“Members of the public are also welcome to book rooms at the Pan Pacific Perth, another quarantine hotel.”

A WA Health spokesperson has confirmed two Perth quarantine hotels were open to the public, saying both were required to “meet strict requirements” (such as employing separate kitchen staff) and ensure that “the hotel is clearly divided into two very separate areas,” according to the ABC.

According to the ABC, WA Premier Mark McGowan said the use of quarantine hotels by members of the public had been “queried at length” with medical advisors, and the advice was that “it is not a risk.”

DMARGE also spoke with Lauren Wilson, a psychology student at UWA, who told us she was on “staycation” at the Hyatt Regency Perth from the 28th to the 30th of January, to get her take on what it was like being a regular guest at a hotel which is also being used for quarantine.

“My husband had credits to use so we decided to go to the Hyatt. He do [knew] ahead of time that it was a corentin [quarantine] hotel but we weren’t sure how it was actually gonna work out. We got there and the only levels that the public could stay on were the 1st level and the 9th level. The other levels in between were for people that were Quarantine. There are 4 guards on each level the way that the hotel is laid out made it so that there was one guard per hallway. They looked really bored.”

“When you got onto the Elevator you could only press level one and level 9 and all the other floors wouldn’t light up if you pressed those buttons. The pool was still open and they still had pool service for food and drinks but it was kind of weird because there would be people just staring down at you swimming wishing they were there.”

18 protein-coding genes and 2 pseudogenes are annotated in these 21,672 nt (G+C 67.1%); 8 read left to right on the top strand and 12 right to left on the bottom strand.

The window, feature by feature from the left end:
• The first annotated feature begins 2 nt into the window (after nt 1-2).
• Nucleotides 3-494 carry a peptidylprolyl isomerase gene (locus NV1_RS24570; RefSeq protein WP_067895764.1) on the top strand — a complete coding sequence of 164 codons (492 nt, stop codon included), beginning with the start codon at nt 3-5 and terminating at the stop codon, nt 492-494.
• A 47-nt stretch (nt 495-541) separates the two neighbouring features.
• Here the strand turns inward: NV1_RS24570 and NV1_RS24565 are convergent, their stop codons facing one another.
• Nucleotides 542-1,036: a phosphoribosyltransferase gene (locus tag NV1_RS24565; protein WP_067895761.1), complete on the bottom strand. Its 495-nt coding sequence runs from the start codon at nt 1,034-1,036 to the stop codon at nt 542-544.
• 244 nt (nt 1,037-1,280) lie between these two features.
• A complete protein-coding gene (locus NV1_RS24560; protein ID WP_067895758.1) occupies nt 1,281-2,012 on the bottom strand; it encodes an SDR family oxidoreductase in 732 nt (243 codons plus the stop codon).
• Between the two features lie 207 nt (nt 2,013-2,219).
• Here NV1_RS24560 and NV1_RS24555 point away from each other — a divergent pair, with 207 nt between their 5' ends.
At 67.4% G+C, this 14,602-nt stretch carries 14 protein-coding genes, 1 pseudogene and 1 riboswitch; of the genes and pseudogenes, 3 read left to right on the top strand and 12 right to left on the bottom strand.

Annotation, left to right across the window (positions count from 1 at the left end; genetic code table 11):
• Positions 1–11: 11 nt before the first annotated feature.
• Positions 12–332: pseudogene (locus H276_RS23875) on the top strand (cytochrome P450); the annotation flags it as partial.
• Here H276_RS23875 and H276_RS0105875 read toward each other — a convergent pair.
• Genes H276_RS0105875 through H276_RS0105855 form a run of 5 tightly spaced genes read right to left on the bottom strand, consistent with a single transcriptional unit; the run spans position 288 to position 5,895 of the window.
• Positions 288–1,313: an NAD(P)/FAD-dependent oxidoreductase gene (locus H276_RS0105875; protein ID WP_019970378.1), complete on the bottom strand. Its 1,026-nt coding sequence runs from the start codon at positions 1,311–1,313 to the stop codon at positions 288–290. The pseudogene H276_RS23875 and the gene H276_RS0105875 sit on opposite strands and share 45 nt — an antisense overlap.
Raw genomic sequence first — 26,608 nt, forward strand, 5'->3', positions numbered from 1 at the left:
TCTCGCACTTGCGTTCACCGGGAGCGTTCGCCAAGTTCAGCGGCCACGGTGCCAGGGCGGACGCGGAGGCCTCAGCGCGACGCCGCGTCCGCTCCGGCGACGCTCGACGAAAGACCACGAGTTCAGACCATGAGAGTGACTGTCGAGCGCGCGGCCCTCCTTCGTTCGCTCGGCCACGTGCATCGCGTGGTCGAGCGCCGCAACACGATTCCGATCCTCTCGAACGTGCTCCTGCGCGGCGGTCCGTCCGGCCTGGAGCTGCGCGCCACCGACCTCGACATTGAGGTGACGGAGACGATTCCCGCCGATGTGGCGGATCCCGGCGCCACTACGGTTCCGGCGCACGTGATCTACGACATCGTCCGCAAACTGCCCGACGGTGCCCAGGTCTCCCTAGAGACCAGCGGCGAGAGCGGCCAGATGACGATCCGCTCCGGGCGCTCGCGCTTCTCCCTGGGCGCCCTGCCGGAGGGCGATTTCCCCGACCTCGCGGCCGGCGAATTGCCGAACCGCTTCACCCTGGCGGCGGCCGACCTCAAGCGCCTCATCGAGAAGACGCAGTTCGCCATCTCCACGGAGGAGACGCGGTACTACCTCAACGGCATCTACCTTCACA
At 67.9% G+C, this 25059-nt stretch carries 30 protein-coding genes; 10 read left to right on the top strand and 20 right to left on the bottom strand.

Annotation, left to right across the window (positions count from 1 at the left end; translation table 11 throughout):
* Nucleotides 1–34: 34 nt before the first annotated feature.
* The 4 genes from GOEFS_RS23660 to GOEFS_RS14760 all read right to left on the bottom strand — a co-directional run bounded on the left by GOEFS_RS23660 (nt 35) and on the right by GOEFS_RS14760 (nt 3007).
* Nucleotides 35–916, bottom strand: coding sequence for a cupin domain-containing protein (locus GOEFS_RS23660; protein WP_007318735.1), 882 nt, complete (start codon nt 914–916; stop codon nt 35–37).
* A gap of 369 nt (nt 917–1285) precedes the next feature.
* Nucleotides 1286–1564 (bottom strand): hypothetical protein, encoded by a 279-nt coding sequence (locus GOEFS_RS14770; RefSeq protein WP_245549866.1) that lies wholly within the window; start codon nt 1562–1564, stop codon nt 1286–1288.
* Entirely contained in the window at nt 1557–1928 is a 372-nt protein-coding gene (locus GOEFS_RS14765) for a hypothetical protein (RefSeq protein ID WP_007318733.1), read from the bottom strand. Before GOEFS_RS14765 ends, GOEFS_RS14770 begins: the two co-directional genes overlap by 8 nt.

“Overall It was a great little staycation it was super quiet and it felt like we had the hotel to ourselves.”

Though Perth is now coming out of last week’s lockdown, various restrictions will remain in place until February the 14th.

“All residents must continue to wear masks while outside their homes except for during vigorous outdoor exercise,” PerthNow reports.

In addition, “A 20-person limit will be imposed on all private indoor gatherings, while a four square metre rule and a cap of 150 attendees will apply to hospitality and retail venues and weddings.”

“Restaurants, pubs and bars can only have seated service and only essential travel is permitted in and out of the combined restricted zone.”

Finally, “Western Australia will also keep its border restrictions in place for both NSW and Victoria,” and “travellers from those regions are required to isolate for 14 days and present for a coronavirus test on day 11.”

Health Minister Roger Cook said WA was in a good place after moving “quickly and decisively” to crush the outbreak.

Cook said health officials were continuing to hunt for more contacts of the hotel security guard whose testing positive of Covid-19 prompted the lockdown, “with almost all of those identified so far returning negative COVID-19 results,” according to PerthNow.

“Authorities have identified 528 people linked in some way to the guard, who unwittingly roamed the streets of Perth while infectious,” PerthNow reported on Monday.

“So far 522 have tested negative with just six waiting on test results.”

However, as reports emerge of returning travellers staying in the same hotels as ordinary guests, some Western Australia residents (see above) remain concerned.